2. The provisions and accusations that are presumed here are not in lawful effect to ones rights. Thus “1. Dispensaries are a public nuisance;” stating as is first rebuttal is that of personal opinion and not of any law, thus not being upheld, just being forfeited as a right against the claimant for ones personal opinion.
    2. “2. Dispensaries are NOT authorized by the Michigan Medical Marijuana Act;” – being as they are NOT authorized they are NOT unauthorized in any category either.

    3. “3. Dispensaries that “sell” marijuana violate the Public Health Code;” – receiving donations or ‘compensation’ is covered under the MMMA act clearly and specifically.

    4. “4. Dispensaries that violate the Public Health Code are not excused by the Michigan Medical Marijuana Act;” – no dispensaries are held to a code basis for Public Health and is null.

    5. “Any BUSINESS that receives money, in order to facilitate the transfer of medical marijuana, is operating for a purpose other than to alleviate patients’ debilitating medical conditions – and therefore is not protected by the Michigan Medical Marijuana Act;” – when is a dispensary considered a business? People donating to the Salvation army in turn to produce profit and revenue are doing what? Medical institutions that are strictly for cancer patients that process and bill you the patient are upholding what medical benefit to the patient? To offer a service is solely that. A service thus which getting benefit out of as 1. the patient in this case, and 2. the service that is being offered and in due process to have ‘donations’ for such to exercise the billing and facility of offering. Geesh that kinda sounds like a Church I attend every Sunday. Should they be shut down for having an offering that I donate to help the overall attendants of that Church?

    6. “6. The Michigan Medical Marijuana Act does not authorize patient-to-patient “sales” of medical marijuana – which is the “delivery” or “transfer” of marijuana “plus the receipt of compensation”;” – Who said anything about selling? And when is a donation considered a sale? For which a patient is being accompanied to by an accord of product which clearly underline states is for their alleviation of a underlining cause for which medically was determined.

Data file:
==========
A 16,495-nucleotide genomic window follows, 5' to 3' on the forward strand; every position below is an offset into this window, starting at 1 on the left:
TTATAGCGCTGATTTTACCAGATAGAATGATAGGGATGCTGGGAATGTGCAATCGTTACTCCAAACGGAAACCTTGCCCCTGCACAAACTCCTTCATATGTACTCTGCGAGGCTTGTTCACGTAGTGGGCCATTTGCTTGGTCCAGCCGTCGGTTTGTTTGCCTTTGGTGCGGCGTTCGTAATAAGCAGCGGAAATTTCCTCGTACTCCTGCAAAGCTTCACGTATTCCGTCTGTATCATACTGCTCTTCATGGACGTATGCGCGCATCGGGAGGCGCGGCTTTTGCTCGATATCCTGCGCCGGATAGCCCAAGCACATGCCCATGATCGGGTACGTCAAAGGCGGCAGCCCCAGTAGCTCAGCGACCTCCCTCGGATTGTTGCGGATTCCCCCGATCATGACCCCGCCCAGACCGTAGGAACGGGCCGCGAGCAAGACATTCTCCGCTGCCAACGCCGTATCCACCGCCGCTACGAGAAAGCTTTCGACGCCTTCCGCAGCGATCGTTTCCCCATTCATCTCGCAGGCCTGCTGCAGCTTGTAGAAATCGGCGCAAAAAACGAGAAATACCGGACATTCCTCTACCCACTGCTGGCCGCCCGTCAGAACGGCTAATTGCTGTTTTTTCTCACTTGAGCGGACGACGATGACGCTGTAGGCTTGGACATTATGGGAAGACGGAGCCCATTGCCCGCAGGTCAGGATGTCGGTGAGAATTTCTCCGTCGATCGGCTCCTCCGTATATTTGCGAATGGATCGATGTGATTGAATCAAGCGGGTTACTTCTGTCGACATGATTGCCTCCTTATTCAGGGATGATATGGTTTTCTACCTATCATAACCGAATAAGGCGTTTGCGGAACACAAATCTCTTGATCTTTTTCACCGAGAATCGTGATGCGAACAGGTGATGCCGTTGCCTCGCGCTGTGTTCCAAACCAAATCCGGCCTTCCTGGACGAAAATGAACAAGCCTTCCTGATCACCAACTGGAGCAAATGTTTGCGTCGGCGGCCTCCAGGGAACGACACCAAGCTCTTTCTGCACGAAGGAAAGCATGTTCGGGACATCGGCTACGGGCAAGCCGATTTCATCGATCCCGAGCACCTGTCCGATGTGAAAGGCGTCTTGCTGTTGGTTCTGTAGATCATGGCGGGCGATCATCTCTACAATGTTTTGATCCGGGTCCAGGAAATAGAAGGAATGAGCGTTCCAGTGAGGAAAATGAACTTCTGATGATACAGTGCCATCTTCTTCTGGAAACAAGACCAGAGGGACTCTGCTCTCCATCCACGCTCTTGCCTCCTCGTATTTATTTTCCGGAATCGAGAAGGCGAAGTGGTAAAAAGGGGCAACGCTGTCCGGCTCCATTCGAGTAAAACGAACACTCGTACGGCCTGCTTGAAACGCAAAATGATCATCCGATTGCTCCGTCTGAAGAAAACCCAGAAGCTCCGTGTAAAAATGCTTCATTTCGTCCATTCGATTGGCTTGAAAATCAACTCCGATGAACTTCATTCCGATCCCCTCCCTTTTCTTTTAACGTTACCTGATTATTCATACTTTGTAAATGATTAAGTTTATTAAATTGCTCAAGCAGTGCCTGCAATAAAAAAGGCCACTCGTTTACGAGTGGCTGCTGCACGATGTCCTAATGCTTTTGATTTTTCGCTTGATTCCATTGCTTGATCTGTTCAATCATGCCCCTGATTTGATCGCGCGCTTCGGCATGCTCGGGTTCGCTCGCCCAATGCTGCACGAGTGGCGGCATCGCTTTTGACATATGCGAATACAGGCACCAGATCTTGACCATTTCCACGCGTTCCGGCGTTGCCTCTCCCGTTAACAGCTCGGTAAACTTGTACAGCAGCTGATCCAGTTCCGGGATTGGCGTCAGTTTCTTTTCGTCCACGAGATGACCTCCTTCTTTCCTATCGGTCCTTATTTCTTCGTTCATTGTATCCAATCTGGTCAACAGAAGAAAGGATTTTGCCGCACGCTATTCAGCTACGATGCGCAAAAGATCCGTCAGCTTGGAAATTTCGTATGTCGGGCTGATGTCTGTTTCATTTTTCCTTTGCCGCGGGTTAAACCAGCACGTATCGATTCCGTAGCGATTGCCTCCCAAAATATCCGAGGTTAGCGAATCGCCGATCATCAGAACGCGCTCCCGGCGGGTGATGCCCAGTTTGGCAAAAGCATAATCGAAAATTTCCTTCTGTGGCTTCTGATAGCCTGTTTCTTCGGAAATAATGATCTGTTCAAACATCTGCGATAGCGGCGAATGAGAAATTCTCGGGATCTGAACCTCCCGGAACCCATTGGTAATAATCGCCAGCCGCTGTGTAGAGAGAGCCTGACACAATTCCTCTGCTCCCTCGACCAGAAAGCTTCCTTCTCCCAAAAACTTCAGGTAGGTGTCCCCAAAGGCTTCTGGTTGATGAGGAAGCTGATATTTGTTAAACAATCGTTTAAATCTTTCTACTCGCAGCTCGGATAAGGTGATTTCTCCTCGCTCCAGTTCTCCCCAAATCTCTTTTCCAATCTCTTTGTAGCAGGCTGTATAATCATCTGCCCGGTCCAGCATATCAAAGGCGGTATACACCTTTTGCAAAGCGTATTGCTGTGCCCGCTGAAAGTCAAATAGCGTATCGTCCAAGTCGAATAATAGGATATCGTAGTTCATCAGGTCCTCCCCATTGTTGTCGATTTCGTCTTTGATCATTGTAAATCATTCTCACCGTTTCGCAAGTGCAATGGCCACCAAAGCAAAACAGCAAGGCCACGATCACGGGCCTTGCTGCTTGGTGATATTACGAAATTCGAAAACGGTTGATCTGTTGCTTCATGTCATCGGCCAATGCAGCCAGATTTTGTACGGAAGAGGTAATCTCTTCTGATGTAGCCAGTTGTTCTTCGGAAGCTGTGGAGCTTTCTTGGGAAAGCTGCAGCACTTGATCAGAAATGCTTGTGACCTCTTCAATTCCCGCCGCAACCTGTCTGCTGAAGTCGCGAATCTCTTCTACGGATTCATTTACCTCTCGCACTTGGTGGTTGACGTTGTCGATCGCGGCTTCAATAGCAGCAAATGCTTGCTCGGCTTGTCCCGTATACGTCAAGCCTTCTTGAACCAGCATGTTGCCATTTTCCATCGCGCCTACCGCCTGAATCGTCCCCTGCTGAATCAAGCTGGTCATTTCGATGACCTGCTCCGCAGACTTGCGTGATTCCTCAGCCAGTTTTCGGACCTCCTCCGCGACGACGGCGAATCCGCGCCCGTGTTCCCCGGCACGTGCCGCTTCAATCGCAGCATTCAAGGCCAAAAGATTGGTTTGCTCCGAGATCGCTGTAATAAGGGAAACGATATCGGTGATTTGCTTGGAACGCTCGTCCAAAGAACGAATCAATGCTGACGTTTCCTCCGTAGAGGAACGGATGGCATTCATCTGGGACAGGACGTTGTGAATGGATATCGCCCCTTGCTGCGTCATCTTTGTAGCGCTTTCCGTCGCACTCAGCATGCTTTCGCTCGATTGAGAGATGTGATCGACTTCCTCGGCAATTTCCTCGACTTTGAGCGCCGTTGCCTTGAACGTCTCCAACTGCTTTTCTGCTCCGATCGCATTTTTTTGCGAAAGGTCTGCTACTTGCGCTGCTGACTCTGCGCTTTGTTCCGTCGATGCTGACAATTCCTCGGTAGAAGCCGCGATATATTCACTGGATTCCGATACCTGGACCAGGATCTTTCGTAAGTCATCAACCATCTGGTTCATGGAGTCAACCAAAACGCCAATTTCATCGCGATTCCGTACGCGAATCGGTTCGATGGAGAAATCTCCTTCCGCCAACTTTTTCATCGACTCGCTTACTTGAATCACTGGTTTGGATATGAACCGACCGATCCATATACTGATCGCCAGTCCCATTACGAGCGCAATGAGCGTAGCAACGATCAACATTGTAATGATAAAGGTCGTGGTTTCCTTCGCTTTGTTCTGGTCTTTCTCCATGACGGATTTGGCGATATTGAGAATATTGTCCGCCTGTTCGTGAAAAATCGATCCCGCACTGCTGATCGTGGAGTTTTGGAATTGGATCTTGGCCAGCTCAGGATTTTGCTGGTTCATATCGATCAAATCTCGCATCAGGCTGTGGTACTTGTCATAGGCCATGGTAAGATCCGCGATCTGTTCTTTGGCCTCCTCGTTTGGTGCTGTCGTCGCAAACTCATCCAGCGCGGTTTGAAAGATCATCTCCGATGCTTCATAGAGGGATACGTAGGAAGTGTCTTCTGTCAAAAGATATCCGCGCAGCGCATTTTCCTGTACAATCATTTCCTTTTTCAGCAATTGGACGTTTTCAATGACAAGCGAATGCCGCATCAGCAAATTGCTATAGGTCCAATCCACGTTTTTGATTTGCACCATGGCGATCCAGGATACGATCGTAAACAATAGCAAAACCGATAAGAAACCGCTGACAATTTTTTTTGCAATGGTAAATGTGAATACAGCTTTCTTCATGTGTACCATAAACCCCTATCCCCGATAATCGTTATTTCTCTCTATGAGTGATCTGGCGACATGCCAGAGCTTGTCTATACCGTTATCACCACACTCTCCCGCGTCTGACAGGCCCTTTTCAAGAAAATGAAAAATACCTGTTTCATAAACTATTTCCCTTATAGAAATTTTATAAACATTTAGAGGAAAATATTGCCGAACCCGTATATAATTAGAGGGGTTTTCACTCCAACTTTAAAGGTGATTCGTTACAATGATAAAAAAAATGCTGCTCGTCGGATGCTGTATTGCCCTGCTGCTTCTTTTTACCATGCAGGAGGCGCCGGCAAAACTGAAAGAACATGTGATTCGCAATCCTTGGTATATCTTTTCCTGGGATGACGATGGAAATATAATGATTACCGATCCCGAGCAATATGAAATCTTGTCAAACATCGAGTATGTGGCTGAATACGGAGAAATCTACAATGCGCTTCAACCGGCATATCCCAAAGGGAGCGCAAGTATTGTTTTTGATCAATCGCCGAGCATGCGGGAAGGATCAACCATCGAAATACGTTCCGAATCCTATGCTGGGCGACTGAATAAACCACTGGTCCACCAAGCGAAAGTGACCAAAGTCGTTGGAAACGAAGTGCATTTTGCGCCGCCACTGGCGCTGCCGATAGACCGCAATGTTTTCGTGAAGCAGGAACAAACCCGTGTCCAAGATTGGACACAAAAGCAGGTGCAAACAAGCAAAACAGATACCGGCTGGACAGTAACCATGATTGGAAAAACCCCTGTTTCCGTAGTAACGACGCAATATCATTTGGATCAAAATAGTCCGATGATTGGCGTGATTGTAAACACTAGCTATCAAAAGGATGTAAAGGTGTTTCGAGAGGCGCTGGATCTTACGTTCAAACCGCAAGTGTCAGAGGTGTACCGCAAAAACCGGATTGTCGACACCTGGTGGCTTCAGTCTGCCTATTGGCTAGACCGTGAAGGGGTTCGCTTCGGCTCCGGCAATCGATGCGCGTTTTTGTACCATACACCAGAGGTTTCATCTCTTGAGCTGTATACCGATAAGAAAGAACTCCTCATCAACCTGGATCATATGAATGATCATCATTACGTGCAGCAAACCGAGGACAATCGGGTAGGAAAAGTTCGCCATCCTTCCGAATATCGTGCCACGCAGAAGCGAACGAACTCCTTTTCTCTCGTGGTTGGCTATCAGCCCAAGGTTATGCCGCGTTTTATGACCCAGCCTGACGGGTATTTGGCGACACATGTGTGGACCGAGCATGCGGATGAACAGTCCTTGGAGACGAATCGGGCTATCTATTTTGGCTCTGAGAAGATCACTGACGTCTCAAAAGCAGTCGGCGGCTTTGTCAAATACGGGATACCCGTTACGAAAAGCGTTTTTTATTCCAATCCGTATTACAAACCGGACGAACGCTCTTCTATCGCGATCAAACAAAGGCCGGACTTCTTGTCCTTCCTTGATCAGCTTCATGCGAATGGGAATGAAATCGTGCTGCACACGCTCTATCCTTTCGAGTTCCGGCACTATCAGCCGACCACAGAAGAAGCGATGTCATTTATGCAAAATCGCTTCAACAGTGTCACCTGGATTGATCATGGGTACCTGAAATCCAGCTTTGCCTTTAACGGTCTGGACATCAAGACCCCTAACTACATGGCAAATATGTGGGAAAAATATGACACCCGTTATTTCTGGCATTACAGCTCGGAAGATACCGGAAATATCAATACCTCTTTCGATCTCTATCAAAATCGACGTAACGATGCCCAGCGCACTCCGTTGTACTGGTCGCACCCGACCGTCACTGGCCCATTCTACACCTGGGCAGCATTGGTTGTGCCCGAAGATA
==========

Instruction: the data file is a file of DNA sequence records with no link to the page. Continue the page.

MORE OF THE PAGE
7. “7. The “medical use” of marijuana does not permit the “sale” of marijuana – which is the “delivery” or “transfer” of marijuana “plus the receipt of compensation”;” – Um, if you are able to posses and accompany yourself to the alleviation of ones illness by obtaining MMJ, then how else would you be able to get it? Thats like saying, “yes you can have Vicodin, but the pharmacy cannot give it to you, you cant get it from another patient and you cant get it from your doctor”

    8. “8. No provision of the Michigan Medical Marijuana Act permits patient-to-patient “sales” of medical marijuana;” – thus no act is against it…

    9. “However, in footnote 17 on page 14 of the opinion, the Court said this: “…we need not, and do not, reach the issue whether the MMMA permits UNCOMPENSATED patient-to-patient conveyances of marijuana.” – So, open a dispensary as a patient and only condone the patient-to-patient transactions and compensate the conveyances of marijuana 😉

Leave a Reply

Fill in your details below or click an icon to log in:

WordPress.com Logo

You are commenting using your WordPress.com account. Log Out / Change )

Twitter picture

You are commenting using your Twitter account. Log Out / Change )

Facebook photo

You are commenting using your Facebook account. Log Out / Change )

Google+ photo

You are commenting using your Google+ account. Log Out / Change )

Connecting to %s